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Ahhhh, summer. The days are long and hot and Shabbat is even longer and hotter. When it comes to prepping for Shabbat in the summer, it’s always nice to have more hours in the day on Fridays. I love having those extra hours to work on a special main course or to enjoy a refreshing homemade margarita (compliments of my sous chef, who also happens to be my husband). But the toss up, of course, is that havdalah doesn’t come in until as late as 9 pm and with a preschooler who wants snacks every 20 minutes and a husband who eats everything in sight, I’ve gotta be prepared with tons of food options on Shabbat. Since I try to curb too much sugar eating, I’ve started having these homemade popsicles on hand for a late afternoon Shabbat treat. They are a BIG hit with the little and big members of my family. They are not overly sweet but lean more to the cool and refreshing genre of popsicles.
Feel free to add a little bit of maple syrup in with your honey if you’re wanting them a bit sweeter. Either way, you’ll feel a lot better for giving your family a tasty, cool treat that is free of refined sugar and food coloring and packed full of healthy goodness. Enjoy!
1. Â In a small sauce pot, combine berries, water and 3 tablespoons honey. Bring to a boil until liquid is syrupy and thick. Remove from heat. Stir in the lemon juice. Do not mash the blueberries, keep them as is (it’s prettier).
2. Â In a small bowl,Â whisk in 2 tablespoons of honey, the vanilla, coconut and almond milk.
3. Â Fill popsicle molds a little over half full of coconut-almond milk. Spoon in berry mixture to fill the popsicle mold.
4. Â Place mold in freezer for 1 hour. Remove molds and insert wooden sticks into each popsicle cavity. Place mold back in the freezer for at least another 4 hours until ice pops are solid.
Sukkot is synonymous with fall fruits and vegetables which are often used to decorate the sukkah. No specific foods are required but using the abundance of our local harvest replicates the Israelites bringingÂ some of the bounty of their harvest to the Temple in Jerusalem. Making the long trek to the city, the travelers dwelled in temporary huts, or sukkahs, at the base of the Jerusalem hills.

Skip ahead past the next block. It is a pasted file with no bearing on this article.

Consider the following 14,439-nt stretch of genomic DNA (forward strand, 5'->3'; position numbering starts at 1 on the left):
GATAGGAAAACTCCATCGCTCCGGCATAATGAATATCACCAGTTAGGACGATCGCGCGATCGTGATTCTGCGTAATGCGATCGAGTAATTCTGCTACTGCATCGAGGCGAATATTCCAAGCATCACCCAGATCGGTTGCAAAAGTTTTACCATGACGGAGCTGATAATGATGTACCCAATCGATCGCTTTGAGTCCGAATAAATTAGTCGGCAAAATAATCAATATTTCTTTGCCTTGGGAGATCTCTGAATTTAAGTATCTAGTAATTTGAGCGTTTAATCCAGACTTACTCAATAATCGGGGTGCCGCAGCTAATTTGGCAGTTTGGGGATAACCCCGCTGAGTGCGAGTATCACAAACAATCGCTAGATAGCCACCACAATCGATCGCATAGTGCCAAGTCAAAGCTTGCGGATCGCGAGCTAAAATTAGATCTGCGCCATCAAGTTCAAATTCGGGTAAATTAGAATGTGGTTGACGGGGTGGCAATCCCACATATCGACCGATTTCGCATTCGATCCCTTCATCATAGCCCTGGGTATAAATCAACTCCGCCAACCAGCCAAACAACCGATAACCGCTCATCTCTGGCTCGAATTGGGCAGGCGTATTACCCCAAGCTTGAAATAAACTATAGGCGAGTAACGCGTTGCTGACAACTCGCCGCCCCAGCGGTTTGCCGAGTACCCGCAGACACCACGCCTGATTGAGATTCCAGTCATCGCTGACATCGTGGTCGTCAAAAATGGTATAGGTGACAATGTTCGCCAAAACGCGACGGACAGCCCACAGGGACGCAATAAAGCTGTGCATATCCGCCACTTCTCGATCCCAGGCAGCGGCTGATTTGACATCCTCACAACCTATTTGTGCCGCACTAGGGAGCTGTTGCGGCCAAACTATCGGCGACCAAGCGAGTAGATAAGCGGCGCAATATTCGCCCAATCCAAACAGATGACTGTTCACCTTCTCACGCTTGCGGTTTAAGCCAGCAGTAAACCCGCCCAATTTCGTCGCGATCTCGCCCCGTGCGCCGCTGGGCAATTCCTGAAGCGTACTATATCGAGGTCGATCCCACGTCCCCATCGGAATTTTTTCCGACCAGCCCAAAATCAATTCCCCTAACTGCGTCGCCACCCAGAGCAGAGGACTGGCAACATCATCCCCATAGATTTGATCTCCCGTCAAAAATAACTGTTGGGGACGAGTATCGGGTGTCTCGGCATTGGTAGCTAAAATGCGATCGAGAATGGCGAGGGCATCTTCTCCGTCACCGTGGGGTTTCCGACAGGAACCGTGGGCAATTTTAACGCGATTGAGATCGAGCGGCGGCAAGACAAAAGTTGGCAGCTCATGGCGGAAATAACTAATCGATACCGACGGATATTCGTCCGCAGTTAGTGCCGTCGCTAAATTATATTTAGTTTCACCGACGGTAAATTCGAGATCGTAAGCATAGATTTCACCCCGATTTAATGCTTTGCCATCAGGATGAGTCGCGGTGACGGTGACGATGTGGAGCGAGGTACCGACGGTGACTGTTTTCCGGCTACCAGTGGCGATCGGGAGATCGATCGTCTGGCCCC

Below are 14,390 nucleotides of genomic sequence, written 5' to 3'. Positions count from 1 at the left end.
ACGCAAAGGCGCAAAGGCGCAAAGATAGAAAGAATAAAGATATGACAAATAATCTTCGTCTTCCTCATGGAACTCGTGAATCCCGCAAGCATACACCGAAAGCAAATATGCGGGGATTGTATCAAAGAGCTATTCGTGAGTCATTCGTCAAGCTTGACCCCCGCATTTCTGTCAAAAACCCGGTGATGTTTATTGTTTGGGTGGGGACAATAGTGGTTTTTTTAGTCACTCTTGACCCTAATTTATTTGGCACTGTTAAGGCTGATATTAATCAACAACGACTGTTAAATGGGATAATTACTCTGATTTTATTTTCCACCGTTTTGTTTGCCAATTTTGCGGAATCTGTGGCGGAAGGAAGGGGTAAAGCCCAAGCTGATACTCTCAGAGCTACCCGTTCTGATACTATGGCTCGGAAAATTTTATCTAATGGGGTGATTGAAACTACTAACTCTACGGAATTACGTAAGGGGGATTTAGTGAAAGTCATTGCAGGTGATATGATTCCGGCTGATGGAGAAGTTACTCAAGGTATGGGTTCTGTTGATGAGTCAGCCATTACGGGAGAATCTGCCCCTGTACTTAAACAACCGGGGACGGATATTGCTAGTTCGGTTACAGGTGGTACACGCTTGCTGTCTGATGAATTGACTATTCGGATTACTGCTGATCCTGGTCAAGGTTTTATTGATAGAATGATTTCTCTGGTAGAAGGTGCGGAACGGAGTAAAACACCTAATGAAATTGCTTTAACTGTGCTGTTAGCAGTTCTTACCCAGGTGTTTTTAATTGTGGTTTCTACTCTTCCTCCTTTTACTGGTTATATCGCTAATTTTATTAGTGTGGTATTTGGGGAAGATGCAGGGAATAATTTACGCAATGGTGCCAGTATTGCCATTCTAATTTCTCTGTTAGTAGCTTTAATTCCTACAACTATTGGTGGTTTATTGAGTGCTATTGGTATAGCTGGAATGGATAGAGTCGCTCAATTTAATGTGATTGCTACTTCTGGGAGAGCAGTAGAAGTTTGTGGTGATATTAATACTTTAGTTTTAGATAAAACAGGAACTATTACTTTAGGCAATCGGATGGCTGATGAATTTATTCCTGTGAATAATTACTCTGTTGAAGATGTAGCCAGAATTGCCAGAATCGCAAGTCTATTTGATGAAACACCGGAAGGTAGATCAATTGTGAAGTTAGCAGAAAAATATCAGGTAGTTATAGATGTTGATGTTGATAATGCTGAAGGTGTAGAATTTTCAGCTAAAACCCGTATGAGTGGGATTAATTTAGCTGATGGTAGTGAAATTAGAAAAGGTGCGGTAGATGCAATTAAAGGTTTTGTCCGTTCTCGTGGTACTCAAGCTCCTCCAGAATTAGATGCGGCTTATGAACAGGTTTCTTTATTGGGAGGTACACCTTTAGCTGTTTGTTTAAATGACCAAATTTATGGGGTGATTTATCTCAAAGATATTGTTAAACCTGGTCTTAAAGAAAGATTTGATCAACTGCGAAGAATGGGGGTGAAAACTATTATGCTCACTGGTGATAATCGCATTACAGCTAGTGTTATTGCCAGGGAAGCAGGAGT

It is customary to sleep and eat in the sukkah for eight days. In many climates this is not advisable, but eating in the temporary hut that has a lattice roof through which to view the stars was mandated in the Talmud on this holiday. Mandate aside, it is customary to invite friends and family to partake of a meal in your own sukkah (or to visit friends who have built one).
Dishes that are easily transported from your kitchen to the table outside are preferred and, of course, includingÂ nature’s fall produce is a must. Here is a side dish that can be made dairy with butter or parve (no milk or meat products) if anyone in your sukkah keeps kosher. It is Caribbean in origin, an area of the world where many Jews settled 400 years ago. You can, of course, bake your own sweet potatoes and small pie pumpkin to mash for this sweet potato pumpkin cazuela, but to save time and even allow your young children to help you make this recipe I call for canned pumpkin and sweet potatoes in light or no syrup.
One word of warning: This dish is so very delicious that I would double or triple the ingredients if you are making it for more than four people. And don’t forget Thanksgiving. But, please, hold the marshmallowsâ€”this is not a dessert, but could be served with any number of other dishes.
Sweet Potato Pumpkin Cazuela
1. Â Place the butter or coconut oil in a 2-quart Pyrex bowl and microwave for 45 seconds.
2. Â Whisk the sugars, flour and salt into the butter to combine.
3. Â Whisk the coconut milk into the mixture until thoroughly blended. Add the eggs and combine.
4. Â Add the pumpkin puree and the mashed yams and whisk until a smooth batter is formed.
5. Â Combine the water with the spices in a small glass cup and microwave for 3 Â˝ minutes. Let the spices steep for 5 minutes. Strain the spiced water through a fine mesh strainer into the pumpkin-potato mixture and stir to incorporate.
7. Â Butter a 2-quart casserole and pour the mixture into the prepared dish.
8. Â Bake covered in a pre-heated 350Â°F oven for 1 hour. Serve hot out of the oven or reheated warm or hot.
Sugar pie pumpkins are about 1 Â˝ pounds and very rounded. Always use them when a recipe calls for cooked pumpkin. Larger pumpkins are more watery.
Coconut milk is not milk or dairy. It is the liquid formed from ground, fresh, hydrated coconut.